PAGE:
"I'm a boatswain's mate," said Chief (Select) Boatswain's Mate (SW) Michael Zgoda, assigned to USS Ingraham (FFG 61). "This is the foundation of my rate. Being able to learn from a variety of genuine chiefs and their different perspectives on leadership is overwhelming and important to the chief petty officer transition. I'm extremely honored to be a part of the group that can say they sailed the USS Constitution."

The ship got underway at 9:57 a.m. with tugs attached to her sides and 285 people on board, including special guests, such as the 58th, 59th, 62nd and 65th former commanding officers of Constitution; Rear Adm. Richard Breckenridge, Commander, Submarine Group Two; Rear Adm. Ted Branch, Commander, Naval Air Forces Atlantic; Vice Adm. William French, Commander, Navy Installations Command; retired Navy Capt. Thomas Hudner Jr., Medal of Honor recipient; and Dr. Phil Budden, Britain's Consul General to New England.

At 10:27 a.m., Budden and Bonner tossed a wreath into the ocean to honor and remember Constitution's battle with the HMS Guerriere.

When the ship arrived at President Roads, a body of water of Boston Harbor, the crew then set three sails from Constitution's main, mizzen and fore masts, and at 12:25 p.m., she detached from her tugs and sailed west under her own power for 17 minutes. She sailed at a maximum speed of 3.1 knots, at an average of two knots, and at a distance of 1,100 yards.

"As the ship's sail master, I felt a combination of pride and relief that the hundreds of man hours of training and planning over the past year all came together, and we were able to accomplish this goal," said Boatswain's Mate 1st Class (SW) Conrad Hunt. "I'm really proud that I can say I was a part of this historic occasion."

After tugs reattached to Constitution's sides, the ship headed to Fort Independence on Castle Island, where thousands of spectators waited to watch Constitution fire a 21-gun salute toward the fort at 1:14 p.m. Fort Independence is a state park that served as a defense post for Boston Harbor at one time.

Finally, the ship returned to her pier at 2:05 p.m. and everyone departed once the brow was safely set and the ship was clean. Constitution re-opened to the public for tours of the ship's history at 4 p.m.

"For me, this underway is representative of an incredible amount of work and dedication by not only the crew, but Maintenance and Repair Facility, Naval History and Heritage Command, and all of the partners coming together to make this happen," said Aircrew Survival Equipmentman 1st Class (AW/SW) Jason Keith, who is the longest serving crew member currently assigned to Constitution. Keith reported to the ship April 13, 2009 and will depart Aug. 31. "I've given tours to thousands of people, shined brass for hundreds of hours, and I've climbed the rigging to set and furl these sails over and over again. But sailing USS Constitution on Aug. 19, 2012 is one of the greatest honors I've had in my naval career, and I'm truly proud to be a part of this history."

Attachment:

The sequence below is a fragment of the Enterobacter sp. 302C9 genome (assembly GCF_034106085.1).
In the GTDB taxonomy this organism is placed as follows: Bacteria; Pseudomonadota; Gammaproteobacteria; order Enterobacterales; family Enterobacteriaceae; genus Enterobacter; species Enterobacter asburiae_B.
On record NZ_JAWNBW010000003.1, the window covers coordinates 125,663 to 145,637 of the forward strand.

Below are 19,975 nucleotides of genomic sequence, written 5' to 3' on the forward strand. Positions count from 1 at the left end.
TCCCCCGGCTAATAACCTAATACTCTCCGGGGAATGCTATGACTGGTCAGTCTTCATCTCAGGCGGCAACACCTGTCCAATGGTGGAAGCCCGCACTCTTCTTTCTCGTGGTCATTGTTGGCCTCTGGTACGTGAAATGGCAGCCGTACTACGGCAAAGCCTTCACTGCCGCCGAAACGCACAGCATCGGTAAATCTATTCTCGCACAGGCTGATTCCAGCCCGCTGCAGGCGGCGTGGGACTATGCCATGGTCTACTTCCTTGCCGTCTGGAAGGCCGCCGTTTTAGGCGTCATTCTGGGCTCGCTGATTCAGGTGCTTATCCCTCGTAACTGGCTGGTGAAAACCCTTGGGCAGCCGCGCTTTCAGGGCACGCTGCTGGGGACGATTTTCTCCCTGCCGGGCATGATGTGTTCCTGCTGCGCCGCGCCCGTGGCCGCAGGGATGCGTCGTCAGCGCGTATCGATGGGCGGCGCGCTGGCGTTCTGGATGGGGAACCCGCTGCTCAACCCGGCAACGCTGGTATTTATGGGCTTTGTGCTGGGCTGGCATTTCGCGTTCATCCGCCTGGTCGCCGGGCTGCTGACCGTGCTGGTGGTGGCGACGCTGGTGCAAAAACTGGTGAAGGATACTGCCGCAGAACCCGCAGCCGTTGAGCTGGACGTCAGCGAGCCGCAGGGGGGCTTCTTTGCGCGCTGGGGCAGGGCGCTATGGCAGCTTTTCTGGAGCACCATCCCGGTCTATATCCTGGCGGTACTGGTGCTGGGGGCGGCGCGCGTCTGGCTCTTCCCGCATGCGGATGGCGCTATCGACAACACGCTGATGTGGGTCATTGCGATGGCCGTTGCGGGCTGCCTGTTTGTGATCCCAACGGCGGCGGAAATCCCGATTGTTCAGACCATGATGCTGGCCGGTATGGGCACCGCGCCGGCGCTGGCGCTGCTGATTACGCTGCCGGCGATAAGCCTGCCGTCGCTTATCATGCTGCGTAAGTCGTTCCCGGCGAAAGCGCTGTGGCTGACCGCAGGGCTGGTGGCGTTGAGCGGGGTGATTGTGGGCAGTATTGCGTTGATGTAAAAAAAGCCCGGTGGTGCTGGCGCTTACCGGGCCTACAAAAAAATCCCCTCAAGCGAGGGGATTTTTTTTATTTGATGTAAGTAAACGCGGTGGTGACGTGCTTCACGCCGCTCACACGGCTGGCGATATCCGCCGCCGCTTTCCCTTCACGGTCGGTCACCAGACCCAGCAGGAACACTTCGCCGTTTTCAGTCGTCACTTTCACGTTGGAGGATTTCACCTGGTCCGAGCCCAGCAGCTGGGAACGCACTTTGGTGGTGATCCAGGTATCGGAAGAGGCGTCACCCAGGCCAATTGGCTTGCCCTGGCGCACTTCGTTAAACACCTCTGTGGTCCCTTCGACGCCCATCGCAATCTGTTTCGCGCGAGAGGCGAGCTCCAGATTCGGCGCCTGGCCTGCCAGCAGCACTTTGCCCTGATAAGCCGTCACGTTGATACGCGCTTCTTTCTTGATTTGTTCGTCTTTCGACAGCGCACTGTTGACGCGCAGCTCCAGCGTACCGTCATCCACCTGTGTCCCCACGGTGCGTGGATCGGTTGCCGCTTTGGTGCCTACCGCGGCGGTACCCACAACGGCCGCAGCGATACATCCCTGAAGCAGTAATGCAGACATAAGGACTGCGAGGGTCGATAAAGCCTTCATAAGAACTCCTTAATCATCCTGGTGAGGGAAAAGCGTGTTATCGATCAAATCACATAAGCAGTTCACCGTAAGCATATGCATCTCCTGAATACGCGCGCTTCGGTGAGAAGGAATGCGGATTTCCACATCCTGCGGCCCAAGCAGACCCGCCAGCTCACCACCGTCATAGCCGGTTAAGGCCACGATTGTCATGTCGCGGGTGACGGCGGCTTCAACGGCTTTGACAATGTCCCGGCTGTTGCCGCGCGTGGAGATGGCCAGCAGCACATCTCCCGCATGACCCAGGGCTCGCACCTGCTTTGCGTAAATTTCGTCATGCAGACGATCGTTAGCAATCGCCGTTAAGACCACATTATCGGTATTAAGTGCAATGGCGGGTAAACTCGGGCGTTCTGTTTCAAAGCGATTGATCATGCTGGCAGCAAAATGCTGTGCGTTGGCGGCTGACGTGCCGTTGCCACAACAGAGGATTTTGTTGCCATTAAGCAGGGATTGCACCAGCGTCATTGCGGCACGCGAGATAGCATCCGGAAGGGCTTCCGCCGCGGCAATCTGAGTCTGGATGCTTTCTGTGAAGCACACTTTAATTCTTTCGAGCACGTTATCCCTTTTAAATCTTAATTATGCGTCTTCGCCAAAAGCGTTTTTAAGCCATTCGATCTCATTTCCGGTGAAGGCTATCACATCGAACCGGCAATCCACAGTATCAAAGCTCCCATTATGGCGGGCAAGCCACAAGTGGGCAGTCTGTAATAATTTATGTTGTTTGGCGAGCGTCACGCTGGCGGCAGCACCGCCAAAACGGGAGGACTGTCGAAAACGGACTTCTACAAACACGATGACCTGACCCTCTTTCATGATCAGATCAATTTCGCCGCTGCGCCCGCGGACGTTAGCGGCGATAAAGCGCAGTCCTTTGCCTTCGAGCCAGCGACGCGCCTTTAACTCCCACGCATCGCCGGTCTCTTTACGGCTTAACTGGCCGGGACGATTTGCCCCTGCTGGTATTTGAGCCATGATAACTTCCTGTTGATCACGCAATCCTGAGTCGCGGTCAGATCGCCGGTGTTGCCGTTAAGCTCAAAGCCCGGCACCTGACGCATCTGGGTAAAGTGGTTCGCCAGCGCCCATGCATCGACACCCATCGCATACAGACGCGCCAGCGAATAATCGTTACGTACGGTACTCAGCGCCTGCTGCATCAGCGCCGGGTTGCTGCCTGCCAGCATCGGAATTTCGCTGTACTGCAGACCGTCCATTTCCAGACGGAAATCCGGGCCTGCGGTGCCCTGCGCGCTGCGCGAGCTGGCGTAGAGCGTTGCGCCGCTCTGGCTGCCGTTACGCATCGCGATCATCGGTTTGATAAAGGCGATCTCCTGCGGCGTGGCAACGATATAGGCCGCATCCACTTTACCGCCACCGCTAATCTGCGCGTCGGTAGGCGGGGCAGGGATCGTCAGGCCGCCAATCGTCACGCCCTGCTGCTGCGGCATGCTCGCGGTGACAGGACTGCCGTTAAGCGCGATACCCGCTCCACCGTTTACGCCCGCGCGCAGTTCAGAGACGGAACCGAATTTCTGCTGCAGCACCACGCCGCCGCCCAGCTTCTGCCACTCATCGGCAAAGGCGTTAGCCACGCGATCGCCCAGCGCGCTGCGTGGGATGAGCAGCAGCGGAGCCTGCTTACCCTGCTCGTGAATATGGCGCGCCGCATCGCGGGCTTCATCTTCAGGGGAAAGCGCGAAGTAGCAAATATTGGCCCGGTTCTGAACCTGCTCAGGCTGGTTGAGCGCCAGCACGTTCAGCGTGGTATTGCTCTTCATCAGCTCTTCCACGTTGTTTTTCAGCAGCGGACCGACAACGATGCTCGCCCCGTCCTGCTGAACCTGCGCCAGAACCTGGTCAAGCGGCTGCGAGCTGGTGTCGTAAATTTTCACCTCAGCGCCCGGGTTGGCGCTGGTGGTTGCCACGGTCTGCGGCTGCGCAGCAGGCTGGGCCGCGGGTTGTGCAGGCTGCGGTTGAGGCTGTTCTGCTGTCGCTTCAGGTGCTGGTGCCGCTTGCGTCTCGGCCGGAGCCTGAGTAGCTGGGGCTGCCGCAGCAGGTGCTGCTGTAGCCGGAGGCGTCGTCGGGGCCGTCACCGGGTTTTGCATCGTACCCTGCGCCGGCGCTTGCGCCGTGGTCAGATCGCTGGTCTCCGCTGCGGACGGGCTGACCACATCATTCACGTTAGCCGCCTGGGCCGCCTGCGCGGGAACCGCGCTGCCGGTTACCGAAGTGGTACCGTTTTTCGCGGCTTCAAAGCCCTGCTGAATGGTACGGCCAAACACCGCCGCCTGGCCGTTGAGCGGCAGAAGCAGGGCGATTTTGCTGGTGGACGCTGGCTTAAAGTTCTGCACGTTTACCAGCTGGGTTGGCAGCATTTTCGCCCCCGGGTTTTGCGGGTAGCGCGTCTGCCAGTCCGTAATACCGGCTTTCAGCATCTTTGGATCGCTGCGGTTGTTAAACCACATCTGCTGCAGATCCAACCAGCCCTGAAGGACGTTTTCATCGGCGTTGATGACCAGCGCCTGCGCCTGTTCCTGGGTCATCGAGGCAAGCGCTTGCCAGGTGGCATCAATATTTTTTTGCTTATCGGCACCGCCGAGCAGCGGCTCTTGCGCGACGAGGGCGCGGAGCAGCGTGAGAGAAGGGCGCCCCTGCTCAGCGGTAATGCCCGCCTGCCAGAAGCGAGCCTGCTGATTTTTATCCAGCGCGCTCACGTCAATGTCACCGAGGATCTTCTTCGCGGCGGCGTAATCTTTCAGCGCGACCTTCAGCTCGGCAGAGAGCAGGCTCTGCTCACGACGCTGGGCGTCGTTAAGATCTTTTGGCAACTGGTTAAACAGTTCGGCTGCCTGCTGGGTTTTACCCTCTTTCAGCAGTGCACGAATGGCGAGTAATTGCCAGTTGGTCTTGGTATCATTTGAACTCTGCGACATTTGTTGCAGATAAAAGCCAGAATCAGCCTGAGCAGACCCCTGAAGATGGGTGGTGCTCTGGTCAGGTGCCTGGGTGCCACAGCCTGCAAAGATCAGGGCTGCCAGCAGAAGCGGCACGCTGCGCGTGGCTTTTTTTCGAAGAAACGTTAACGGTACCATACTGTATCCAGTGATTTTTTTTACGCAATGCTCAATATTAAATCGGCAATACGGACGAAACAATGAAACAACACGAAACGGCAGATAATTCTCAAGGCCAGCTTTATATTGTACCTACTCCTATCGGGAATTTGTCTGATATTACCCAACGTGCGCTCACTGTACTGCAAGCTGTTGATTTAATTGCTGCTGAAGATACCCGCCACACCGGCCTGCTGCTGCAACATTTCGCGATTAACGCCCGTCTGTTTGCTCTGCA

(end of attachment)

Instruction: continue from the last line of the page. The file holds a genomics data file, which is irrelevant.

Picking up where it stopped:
The last time Constitution sailed under her own power was July 21, 1997 to honor the ship's 200th birthday. It was the first time the ship sailed in 116 years.

"When we sailed the ship, it became clear it was a different experience you can't have in port," said Lance Beebe, a crew member aboard Constitution's 1997 sail. "The ship comes alive, and you truly understand what she is all about. This new crew [2012 Sailors] just joined a group of crew members [1997 Sailors] that also got to experience Constitution under sail, and they became a significant part of her history as a result."

Constitution is the world's oldest commissioned warship afloat and welcomes more than 500,000 visitors per year. She defended the sea lanes against threat from 1797 to 1855, much like the mission of today's Navy. America's Navy: Keeping the sea free for more than 200 years.

Constitution's mission today is to offer community outreach and education about the ship's history.

Navy Personnel Command Leaders to Meet with Pensacola-based Sailors

From Navy Personnel Command Public Affairs

MILLINGTON, Tenn. (NNS) -- Representatives from Navy Personnel Command's fleet engagement team will be in Pensacola, Fla., Aug. 28-30 to meet with Sailors and discuss the latest personnel policies and initiatives impacting the fleet.

The team will discuss recently announced initiatives like Limited Directed Detailing, Chief Petty Officer (CPO) Early Return to Sea, as well as Voluntary Sea Duty Program, all designed to ensure high-priority billets at sea are manned.

"The visit is intended to ensure command leadership teams understand current manpower programs as well as promote the professional and personal development of our Sailors," said Capt. Steve Holmes, Bureau of Naval Personnel, director, community management branch. "These visits are also an excellent opportunity to get feedback directly from the fleet."

Additional briefs will focus on Navy force management initiatives including Fleet Ride Perform-to-Serve (FR-PTS), enlisted and officer community health and recent changes to Career Management System Interactive Detailing (CMS/ID) the web-based program enlisted Sailors use to review and apply for permanent change of station (PCS) orders.

The changes to CMS/ID are part of the Navy's coordinated effort to aggressively address gaps at sea and place Sailors with the right experience levels and skill sets into high-priority Fleet billets. Detailers will fill all advertised billets each cycle so it is important that Sailors understand how this may impact them.

The team will conduct briefs at Corry Station, Aug. 28; Naval Air Station Pensacola (NAS), Aug. 29 and 30. Sailors should contact their command career counselor for times and locations. Spouses are also encouraged to attend. The team will present a Command Ombudsman/Spouse Career Information brief Aug. 29 on board NAS.

"The briefs are designed to provide information needed to make informed career decision. They target leadership, Sailors and spouses to give each the information needed in the current operating environment," said Holmes.